(Toast 7.0.2 is the PowerPC version, and runs under Rosetta on Intel Macs. Toast 7.1 is a universal binary and runs natively on both PowerPC and Intel Macs.)

iMac 2.0 G5 970FX (Toast 7.0.2): 11' 03"
iMac 2.33 Core 2 Duo (Toast 7.1): 12' 49"
MacBook 2.0 Core Duo (Toast 7.1): 16' 43"
iMac 2.33 Core 2 Duo (Toast 7.0.2): 19' 05"
MacBook 2.0 Core Duo (Toast 7.0.2): 29' 32"

One new test I tried was Geekbench 2006, a command line benchmarking application which is cross platform, supporting Mac OS X, Linux, and Windows. On Mac OS X it's useful not only to compare different machines, but also to compare native applications to applications running under Rosetta, as there are both versions of this program. The application consists of a series of independent tests, which are then combined to create a final score:

iMac 2.33 Core 2 Duo (native): 227.9
iMac 2.33 Core 2 Duo (Rosetta): 156.8
MacBook 2.0 Core Duo (native): 179.0
iMac 2.0 G5 970FX (native): 106.5
MacBook 2.0 Core Duo (Rosetta): 105.5

The iMac G5 did quite poorly, but a fair number of tests in this bench are of memory performance. The iMac G5 has 1.5 GB, unmatched 512 MB + 1024 MB, which may affect its performance in the synthetic memory tests.

The last test was with Aperture. It was amusing to see this screen when I installed Aperture 1.0 and tried to run it:

I guess the compatibility check routine didn't like Intel chips too much, which isn't surprising given that Intel Macs didn't exist when Aperture 1.0 was released. However, I continued with the installation of the updates and was greeted with a nice smooth running application in Aperture 1.1.2. In fact, it felt faster than even a dual G5 2.5 with Radeon 6800 Ultra I had tried previously (although that was with an older version of the software). To give you and idea of how fast it is with edits, I've captured a small video of Aperture in action (5.3 MB) with my camcorder. Edits were near instantaneous, although at times there was a split second delay before the controls responded. This is a huge improvement in feel over the G5 iMac, which often had a several second delay before any changes were applied. To better quantify the speeds, I exported a project of edited 8 Megapixel Canon RAW files to JPEG files. As expected, the iMac Core 2 Duo was the fastest by a large margin.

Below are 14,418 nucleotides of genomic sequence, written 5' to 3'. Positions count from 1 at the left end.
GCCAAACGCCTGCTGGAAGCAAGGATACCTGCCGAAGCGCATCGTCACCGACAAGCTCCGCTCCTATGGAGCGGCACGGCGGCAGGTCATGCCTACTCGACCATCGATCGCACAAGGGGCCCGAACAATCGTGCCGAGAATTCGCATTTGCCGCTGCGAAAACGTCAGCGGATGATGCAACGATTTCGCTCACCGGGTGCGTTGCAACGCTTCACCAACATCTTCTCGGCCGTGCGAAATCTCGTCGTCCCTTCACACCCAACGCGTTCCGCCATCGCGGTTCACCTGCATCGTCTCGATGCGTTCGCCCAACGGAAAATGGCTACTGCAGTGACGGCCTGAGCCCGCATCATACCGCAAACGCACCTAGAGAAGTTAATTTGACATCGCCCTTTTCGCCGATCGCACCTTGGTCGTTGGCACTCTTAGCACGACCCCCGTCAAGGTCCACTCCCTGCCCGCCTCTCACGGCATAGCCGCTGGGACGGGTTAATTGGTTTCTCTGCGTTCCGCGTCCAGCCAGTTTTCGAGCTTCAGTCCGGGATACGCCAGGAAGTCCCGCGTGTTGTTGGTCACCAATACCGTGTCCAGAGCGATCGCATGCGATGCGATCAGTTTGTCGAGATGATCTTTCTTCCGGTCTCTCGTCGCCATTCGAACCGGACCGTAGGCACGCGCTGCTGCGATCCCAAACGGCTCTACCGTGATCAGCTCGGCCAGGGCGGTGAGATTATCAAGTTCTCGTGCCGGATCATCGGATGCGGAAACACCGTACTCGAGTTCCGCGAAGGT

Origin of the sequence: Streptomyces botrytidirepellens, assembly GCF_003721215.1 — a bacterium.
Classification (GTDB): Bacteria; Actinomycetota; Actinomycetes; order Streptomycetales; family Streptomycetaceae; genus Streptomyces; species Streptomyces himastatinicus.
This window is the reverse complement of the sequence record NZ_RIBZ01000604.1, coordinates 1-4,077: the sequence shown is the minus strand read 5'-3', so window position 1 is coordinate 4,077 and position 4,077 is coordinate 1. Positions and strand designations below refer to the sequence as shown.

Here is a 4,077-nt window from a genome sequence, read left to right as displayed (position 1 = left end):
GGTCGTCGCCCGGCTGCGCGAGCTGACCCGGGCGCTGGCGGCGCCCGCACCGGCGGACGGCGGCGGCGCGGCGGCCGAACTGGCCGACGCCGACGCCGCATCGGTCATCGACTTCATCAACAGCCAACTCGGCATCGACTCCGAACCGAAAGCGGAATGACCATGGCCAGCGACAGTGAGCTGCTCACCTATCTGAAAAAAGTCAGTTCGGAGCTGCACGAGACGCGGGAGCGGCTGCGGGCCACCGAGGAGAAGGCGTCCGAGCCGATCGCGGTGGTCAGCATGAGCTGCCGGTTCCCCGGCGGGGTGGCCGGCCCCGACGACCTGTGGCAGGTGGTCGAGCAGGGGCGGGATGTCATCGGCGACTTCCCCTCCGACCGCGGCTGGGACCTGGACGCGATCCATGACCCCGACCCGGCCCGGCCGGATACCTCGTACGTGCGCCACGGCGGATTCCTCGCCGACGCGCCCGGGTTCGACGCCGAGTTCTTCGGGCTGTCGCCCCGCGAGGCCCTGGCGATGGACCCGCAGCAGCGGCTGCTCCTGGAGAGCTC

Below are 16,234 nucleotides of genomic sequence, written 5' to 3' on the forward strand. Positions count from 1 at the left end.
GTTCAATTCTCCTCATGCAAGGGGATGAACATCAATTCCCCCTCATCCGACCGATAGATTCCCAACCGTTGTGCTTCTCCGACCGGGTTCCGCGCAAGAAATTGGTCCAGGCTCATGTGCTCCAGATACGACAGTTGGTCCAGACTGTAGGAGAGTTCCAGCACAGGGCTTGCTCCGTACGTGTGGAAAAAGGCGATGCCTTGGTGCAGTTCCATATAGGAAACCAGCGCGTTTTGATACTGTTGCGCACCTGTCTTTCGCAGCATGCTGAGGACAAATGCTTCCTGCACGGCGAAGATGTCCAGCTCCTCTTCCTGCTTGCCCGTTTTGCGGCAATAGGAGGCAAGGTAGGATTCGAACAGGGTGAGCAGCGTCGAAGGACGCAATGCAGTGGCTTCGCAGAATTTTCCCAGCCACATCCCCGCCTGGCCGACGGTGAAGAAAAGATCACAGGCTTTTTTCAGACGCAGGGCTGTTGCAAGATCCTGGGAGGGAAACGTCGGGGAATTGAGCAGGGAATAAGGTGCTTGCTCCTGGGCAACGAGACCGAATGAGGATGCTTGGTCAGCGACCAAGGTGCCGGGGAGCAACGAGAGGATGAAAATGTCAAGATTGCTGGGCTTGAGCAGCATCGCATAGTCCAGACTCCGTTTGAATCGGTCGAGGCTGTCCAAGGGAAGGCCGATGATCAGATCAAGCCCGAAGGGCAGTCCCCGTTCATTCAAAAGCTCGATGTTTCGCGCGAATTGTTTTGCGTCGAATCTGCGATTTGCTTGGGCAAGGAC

iMac 2.33 Core 2 Duo: 50.2 s
MacBook 2.0 Core Duo: 79.6 s
iMac 2.0 G5 970FX: 141.4 s

Overall, we knew the new 24" iMac was going to be fast, but it's also a nice design, at a good price. It's a clear winner, and has become Apple's desktop Mac of choice even for some wishing to run pro applications on a budget.

[Update 2006-09-19]

It seems the most significant issue with Aperture is memory usage. I've been playing around in Aperture some more, watching CPU and memory usage using Activity Monitor. While CPU usage can sometimes jump to around 180% (90% per core), it's the memory usage that can really slow things down. In my usage I often need over 1 GB for Aperture alone, which can cause my 2 GB machine to page out memory to disk.